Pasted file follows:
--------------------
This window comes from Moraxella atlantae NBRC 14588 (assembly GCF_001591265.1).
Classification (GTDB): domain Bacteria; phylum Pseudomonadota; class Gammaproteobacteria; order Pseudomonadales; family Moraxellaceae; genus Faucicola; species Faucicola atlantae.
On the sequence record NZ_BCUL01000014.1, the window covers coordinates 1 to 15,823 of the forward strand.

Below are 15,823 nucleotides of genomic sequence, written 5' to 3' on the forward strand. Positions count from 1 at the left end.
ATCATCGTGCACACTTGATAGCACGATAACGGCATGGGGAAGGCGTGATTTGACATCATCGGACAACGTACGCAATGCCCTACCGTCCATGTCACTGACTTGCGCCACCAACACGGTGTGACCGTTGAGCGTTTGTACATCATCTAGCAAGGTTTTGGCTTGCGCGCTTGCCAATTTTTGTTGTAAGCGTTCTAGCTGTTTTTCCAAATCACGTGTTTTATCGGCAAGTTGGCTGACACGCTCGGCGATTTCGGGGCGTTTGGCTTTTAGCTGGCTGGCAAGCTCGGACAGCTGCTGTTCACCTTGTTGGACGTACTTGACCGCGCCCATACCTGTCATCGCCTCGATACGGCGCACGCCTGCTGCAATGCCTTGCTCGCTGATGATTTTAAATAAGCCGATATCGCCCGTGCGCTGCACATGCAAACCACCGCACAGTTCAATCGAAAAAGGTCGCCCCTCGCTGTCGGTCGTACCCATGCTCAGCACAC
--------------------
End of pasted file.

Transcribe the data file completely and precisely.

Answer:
This window comes from Moraxella atlantae NBRC 14588 (assembly GCF_001591265.1).
Classification (GTDB): domain Bacteria; phylum Pseudomonadota; class Gammaproteobacteria; order Pseudomonadales; family Moraxellaceae; genus Faucicola; species Faucicola atlantae.
On the sequence record NZ_BCUL01000014.1, the window covers coordinates 1 to 15,823 of the forward strand.

Below are 15,823 nucleotides of genomic sequence, written 5' to 3' on the forward strand. Positions count from 1 at the left end.
ATCATCGTGCACACTTGATAGCACGATAACGGCATGGGGAAGGCGTGATTTGACATCATCGGACAACGTACGCAATGCCCTACCGTCCATGTCACTGACTTGCGCCACCAACACGGTGTGACCGTTGAGCGTTTGTACATCATCTAGCAAGGTTTTGGCTTGCGCGCTTGCCAATTTTTGTTGTAAGCGTTCTAGCTGTTTTTCCAAATCACGTGTTTTATCGGCAAGTTGGCTGACACGCTCGGCGATTTCGGGGCGTTTGGCTTTTAGCTGGCTGGCAAGCTCGGACAGCTGCTGTTCACCTTGTTGGACGTACTTGACCGCGCCCATACCTGTCATCGCCTCGATACGGCGCACGCCTGCTGCAATGCCTTGCTCGCTGATGATTTTAAATAAGCCGATATCGCCCGTGCGCTGCACATGCAAACCACCGCACAGTTCAATCGAAAAAGGTCGCCCCTCGCTGTCGGTCGTACCCATGCTCAGCACAC